By Margaret Wright
— In Albuquerque’s South Valley, at the back of a small, bilingual clinic, the Lazarus Laser Center office sees about 20 clients every day. Most are simply eager to endure the quick but painful laser removal of unwanted body hair or tattoo ink. But others have a more grave purpose.
Center owner Dawn Maestas warmly greets a woman dressed in jeans and a sweatshirt, her long brown hair pulled back in a ponytail. “You’ve been on my mind a lot,” Maestas says. “How are you doing?”
Things have been especially rough, replies Eva. (Her name has been changed in this story to protect her identity.) One of her close girlfriends died from injuries inflicted by her partner. Another good friend is in a coma after a severe instance of domestic violence.
Maestas enfolds Eva in a hug. Herself a survivor of domestic violence, Maestas spends her time outside the office designing a program intended to increase safety for other victims.
“It’s like you’re living in a war zone,” she tells Eva. “I think of those women as fallen soldiers.”
Eva sits on the exam table and rolls down the top flap of her jeans, exposing a man’s name inked across her hip. She got it for her ex-boyfriend. “I’ve had two major abusers in my life,” she says, eyes downcast, “and this one was a guy that I thought I’d be with forever. He scared the shit out of me, but he wanted my name on him and his name on me.”
While he was in jail, she got back together with an ex, who was also abusive. He broke her ribs and cracked her cheekbone. Eva says she finally felt ready to start over after seeking help from the nonprofit S.A.F.E House.
Maestas, whose arm is tattooed top to bottom with black roses, pulls a pair of dark glasses over her face and switches on the laser machine. She uses the pronged device to deftly trace the ink outline of the man’s name.
“Thank you,” says Eva when it’s done. She wipes away fresh tears, her voice barely more than a whisper, and hugs Maestas again. “Thank you, thank you, thank you.”
One of the Lucky Ones
Many women like Eva land in Maestas’ office. She says they come because she understands what they’re going through.
The abuse and neglect Maestas suffered as a child at the hands of her immediate family set the stage for her own long history of violent relationships. She met her first boyfriend when she was 14-years-old. She knows now the warning signs of his behavior were typical: the charm offensive, the process of separating her from friends and family.
“That’s when you see the triggers of the violence starting to take place,” Maestas says, “because who can you confide in? You’ve been disconnected.”
The physical and psychological abuse that riddled her first relationship was only the beginning. Maestas was 36-years-old with four kids by the time she finally escaped her last violent partner. Over the years, she’s been spat at, bitten, punched, kicked, left on the side of the road. She’s had ribs, fingers and bones in her face broken. She’s survived a blow to the head so severe that it triggered long-term grand mal seizures.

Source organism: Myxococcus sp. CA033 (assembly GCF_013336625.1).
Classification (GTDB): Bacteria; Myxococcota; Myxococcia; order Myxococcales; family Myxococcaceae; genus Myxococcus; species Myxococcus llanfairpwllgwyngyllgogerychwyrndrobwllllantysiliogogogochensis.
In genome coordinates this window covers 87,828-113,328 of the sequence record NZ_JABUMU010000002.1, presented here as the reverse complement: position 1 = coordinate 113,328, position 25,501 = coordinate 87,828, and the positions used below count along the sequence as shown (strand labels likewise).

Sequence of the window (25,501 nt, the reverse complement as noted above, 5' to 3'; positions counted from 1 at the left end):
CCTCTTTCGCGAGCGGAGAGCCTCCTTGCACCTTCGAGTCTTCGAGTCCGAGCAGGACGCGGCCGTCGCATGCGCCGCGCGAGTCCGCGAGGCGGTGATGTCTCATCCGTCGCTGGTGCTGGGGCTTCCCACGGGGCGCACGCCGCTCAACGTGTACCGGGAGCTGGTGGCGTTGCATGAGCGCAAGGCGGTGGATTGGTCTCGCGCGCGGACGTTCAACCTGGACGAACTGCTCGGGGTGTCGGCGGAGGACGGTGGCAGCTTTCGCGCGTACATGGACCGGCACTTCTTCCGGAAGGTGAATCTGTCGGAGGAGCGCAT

There are only a few ways that domestic violence ends, says Maestas. The victim might try to stay and survive, enduring terror and isolation. She might finally kill her abuser and end up in prison. Or she’ll turn up dead. It’s just luck, says Maestas, when a victim gets out and doesn’t go back again.
Starting Here at Home
As one of the lucky ones, Maestas says she’s haunted by the knowledge that her story could easily have ended with death or incarceration. Her experiences spur her to speak out and work toward large-scale changes to eradicate domestic violence.
Drawing on the resources of Alianza, a national network of Latino anti-domestic violence activists, and working in partnership with retired detective Greg Cunningham, Maestas has developed a program called Dawn’s Promise. Its aim is to keep victims safer and to improve and integrate community responses to domestic violence.
Dawn’s Promise calls for data-driven, 24-hour monitoring of restraining order violations. Both victims and offenders would be fitted with GPS tracking devices designed to look like normal bracelets. The bracelets, connected remotely to a monitoring center, offer something paper restraining orders can’t: better enforcement and accountability. Restraining orders as they function now, Maestas says, offer little protection.
The GPS and a panic button would give the victim extra security and a chance at more of a normal life, she says. Meanwhile, real-time tracking of offenders would help ensure they comply with court orders. The program would help eliminate the problem of “he-said, she-said,” says Maestas, by giving “unbiased, third-party, real-time data to the court system.” It could also serve as a tool for law enforcement, allowing officers to build their cases against stalkers and repeat abusers with data-driven evidence.
Now that the program proposal has been drafted, Maestas has reached out to officials at the county level, along with her contacts at Alianza, for help getting policymakers on board. She says she’d feel especially proud if Dawn’s Promise takes first root in New Mexico.
“This is a behavior issue, and we need to start making people with this behavior more accountable. It’s kind of like a DUI,” she adds. “If you don’t want to get an interlock in your car, don’t drink and drive. Let’s make it the offender’s choice whether they commit to good behavior or not.”
*This article originally appeared on Page 5 of Local iQ.